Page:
The Lopezes are the first family of U.S. taekwondo
DALLAS -- Biggest brother Jean Lopez, the coach, the instigator, the only sibling not to compete for the Olympics in taekwondo, gets choked up for a minute.
He is thrilled to speak about his 33-year-old brother, Steve, who will be aiming for a fourth Olympic medal in his fourth Olympics this summer in London.
Jean can’t help but giggle when he speaks about his 28-year-old sister, Diana, who will compete in her second Olympics and try to better the bronze medal she earned in 2008.
But it is when Jean speaks about Mark, 30, whom Jean calls “the greatest athlete ever in the history of our sport, our Michael Jordan,” that his voice breaks.
Mark was upset by Terrence Jennings in the U.S. Olympic trials and will travel to London only as a team practice partner.
Jean describes Mark’s brand of fighting this way:
“He is the most stylish competitor you’ve ever seen in the sport,” said Jean, who admits his family pride might be in play but insists exaggeration is not, just before his voice thickens again.
“It’s still hard to talk about,” Jean said. “I’m sure it will be even more difficult in London.”
Mark was a silver medalist in Beijing but, after dealing with a shoulder injury this year and having to fight from a second-seeded position at the trials instead of the top-seeded spot where Steve and Diana fought, Mark lost to the 25-year-old Jennings of Alexandria, Va.
Even Steve called his own triumph at the trials this year “bittersweet” after Mark lost.
And if Steve were to win gold in London, he would become the 30th U.S. Olympian to have won gold in at least three Olympics. And of those, only four-time discus gold medalist Al Oerter earned his medals in a single event rather than a swimmer or track athlete who competes in multiple events.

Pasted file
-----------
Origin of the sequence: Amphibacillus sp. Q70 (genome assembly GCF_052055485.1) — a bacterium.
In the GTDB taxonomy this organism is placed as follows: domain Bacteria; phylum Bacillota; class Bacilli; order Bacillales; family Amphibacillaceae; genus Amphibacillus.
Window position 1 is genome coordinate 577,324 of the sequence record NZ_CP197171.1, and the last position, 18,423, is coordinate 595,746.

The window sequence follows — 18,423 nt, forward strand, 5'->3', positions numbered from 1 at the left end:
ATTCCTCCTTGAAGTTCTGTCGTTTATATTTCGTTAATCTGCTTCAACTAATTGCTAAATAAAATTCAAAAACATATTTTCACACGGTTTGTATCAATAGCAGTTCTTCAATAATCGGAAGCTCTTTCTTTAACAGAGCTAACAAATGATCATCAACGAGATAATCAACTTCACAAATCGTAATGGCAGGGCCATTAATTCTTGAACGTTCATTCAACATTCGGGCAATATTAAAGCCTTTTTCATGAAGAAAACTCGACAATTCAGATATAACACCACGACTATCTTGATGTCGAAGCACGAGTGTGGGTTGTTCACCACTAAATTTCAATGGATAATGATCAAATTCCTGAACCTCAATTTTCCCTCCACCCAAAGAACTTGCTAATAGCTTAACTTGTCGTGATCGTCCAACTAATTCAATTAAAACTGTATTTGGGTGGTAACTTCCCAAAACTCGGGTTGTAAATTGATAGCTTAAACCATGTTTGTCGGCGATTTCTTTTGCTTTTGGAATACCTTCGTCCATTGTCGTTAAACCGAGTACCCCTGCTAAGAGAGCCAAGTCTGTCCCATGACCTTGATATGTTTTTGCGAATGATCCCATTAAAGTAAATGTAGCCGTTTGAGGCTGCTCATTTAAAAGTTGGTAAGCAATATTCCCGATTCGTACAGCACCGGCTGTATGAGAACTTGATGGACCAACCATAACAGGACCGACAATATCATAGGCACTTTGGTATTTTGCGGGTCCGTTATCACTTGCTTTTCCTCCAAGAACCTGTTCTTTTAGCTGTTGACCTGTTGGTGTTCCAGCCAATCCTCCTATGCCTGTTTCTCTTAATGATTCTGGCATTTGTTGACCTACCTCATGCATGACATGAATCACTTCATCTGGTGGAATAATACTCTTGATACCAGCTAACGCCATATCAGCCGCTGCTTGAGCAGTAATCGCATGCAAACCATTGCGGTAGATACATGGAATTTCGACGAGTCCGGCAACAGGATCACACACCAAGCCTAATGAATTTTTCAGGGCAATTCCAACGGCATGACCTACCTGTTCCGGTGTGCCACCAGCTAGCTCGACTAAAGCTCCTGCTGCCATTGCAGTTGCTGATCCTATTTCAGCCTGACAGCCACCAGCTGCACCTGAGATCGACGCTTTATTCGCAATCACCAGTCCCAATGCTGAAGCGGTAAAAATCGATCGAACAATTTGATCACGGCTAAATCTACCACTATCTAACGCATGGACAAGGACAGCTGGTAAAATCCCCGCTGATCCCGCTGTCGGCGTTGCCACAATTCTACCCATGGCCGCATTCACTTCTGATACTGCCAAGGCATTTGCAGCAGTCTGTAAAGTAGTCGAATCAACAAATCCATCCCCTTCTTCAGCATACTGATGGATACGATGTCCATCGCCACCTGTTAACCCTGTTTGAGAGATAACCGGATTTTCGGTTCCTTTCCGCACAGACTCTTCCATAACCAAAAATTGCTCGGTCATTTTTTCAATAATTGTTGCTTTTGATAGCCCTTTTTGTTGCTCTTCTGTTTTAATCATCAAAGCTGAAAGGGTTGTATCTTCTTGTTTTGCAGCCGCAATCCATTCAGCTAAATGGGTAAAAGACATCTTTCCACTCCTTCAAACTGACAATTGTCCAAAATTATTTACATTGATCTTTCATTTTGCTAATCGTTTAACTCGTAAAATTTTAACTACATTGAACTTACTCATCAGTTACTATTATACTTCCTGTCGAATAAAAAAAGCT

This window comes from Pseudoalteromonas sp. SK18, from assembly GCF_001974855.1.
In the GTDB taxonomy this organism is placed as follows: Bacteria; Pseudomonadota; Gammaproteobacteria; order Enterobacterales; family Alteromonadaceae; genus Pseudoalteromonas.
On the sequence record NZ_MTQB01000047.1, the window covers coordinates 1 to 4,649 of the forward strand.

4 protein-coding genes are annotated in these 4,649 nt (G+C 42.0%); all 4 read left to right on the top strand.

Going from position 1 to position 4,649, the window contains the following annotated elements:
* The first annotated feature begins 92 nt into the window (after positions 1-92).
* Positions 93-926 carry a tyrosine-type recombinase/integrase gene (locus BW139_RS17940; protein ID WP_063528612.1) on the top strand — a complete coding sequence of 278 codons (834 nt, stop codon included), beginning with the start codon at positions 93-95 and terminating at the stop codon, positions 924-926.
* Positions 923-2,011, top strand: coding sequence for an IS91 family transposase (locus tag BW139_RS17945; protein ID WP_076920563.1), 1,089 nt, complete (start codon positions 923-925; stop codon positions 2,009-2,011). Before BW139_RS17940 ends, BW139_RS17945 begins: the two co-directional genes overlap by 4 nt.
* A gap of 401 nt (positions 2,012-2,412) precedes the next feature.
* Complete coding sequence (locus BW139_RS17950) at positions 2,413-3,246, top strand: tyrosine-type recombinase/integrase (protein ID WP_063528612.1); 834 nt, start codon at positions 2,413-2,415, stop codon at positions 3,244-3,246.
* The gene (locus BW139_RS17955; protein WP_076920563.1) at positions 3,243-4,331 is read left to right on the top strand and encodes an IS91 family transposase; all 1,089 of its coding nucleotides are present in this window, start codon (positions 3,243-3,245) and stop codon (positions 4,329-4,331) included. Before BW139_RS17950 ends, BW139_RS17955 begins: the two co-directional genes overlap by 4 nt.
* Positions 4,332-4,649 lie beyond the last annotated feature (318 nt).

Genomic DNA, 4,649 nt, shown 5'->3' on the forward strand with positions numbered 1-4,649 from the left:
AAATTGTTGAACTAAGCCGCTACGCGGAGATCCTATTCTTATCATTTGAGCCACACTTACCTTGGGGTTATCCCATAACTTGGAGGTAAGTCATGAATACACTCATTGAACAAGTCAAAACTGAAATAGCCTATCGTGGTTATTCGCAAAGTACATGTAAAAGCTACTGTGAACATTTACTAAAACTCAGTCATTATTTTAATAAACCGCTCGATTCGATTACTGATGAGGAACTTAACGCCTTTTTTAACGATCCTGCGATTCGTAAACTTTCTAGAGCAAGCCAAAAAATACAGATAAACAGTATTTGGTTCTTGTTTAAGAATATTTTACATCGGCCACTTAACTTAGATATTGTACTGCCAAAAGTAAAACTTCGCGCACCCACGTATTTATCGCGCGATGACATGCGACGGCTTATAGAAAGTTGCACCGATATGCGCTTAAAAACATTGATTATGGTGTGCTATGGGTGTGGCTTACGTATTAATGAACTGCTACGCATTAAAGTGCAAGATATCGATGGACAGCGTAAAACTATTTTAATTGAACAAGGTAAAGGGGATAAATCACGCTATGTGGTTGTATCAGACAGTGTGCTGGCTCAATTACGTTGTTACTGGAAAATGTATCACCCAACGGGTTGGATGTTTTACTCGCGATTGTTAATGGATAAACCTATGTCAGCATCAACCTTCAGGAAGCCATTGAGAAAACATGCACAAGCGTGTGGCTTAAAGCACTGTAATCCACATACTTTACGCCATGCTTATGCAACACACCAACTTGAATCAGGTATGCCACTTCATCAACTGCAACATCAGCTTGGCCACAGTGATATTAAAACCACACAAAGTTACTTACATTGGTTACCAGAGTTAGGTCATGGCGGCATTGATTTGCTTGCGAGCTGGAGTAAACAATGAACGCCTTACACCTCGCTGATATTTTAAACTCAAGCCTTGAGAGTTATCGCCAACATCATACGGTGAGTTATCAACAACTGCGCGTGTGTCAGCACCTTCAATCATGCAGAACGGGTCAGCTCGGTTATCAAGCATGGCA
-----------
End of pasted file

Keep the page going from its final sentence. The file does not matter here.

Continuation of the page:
Steve won gold in 2000 and 2004. In Beijing in 2008 he got a bronze in a competition he characterizes as “a momentary slip-up.” Winning had become almost automatic and losing the gold, he said, provided something he needed. “A kick in the butt,” Steve said.
For the sibling patriarch Jean, it is Diana who gets his praise.
“You know how boys are,” he said. “We didn’t want our little sister hanging around. But she’s so tough. She just wouldn’t leave us alone.”
Off the mat, Diana is the model of a girlie-girl. She loves her nails polished to perfection. She selects earrings to complement every outfit and the higher the heels the better.
“I’m always in a uniform when I’m competing,” Diana said. “And I’ve got three older brothers who want to kick my butt. I think looking feminine embodies being confident. Boys just can’t look bad, no matter what. If they go to the gym with messy hair, no one cares.
“A girl has to take the responsibility of looking the part of a woman. But in the ring I’m a different person.”
That person is “fierce,” Jean said. Mark calls his sister “ferocious.”
But the legacy Diana wants her family to leave on the sport is that of winners.
That legacy could continue being made long after London, though. Mark is motivated to keep competing and Jean says his 12-year-old daughter, Alyx, is training with Steve, Diana and Mark. “She’s already absorbing the energy it takes to be an Olympian,” Jean said. “And my 8-year-old son, Diego, says he’s born to do this sport.”
Jean’s 4-year son, Andres, said he prefers wrestling. So maybe that will be another family first.
But London is where all the attention is focused now. And Mark is determined to build on the family legacy by training Steve and Diana as well as possible.
“I’m not sure it’s set in yet that I won’t compete in London,” Mark said. “I’m just not thinking about that anymore. What’s important to me now is making sure there are no slip-ups with my brother and sister. No one will be better trained. I’ll make sure of that.”
Go beyond the scoreboard
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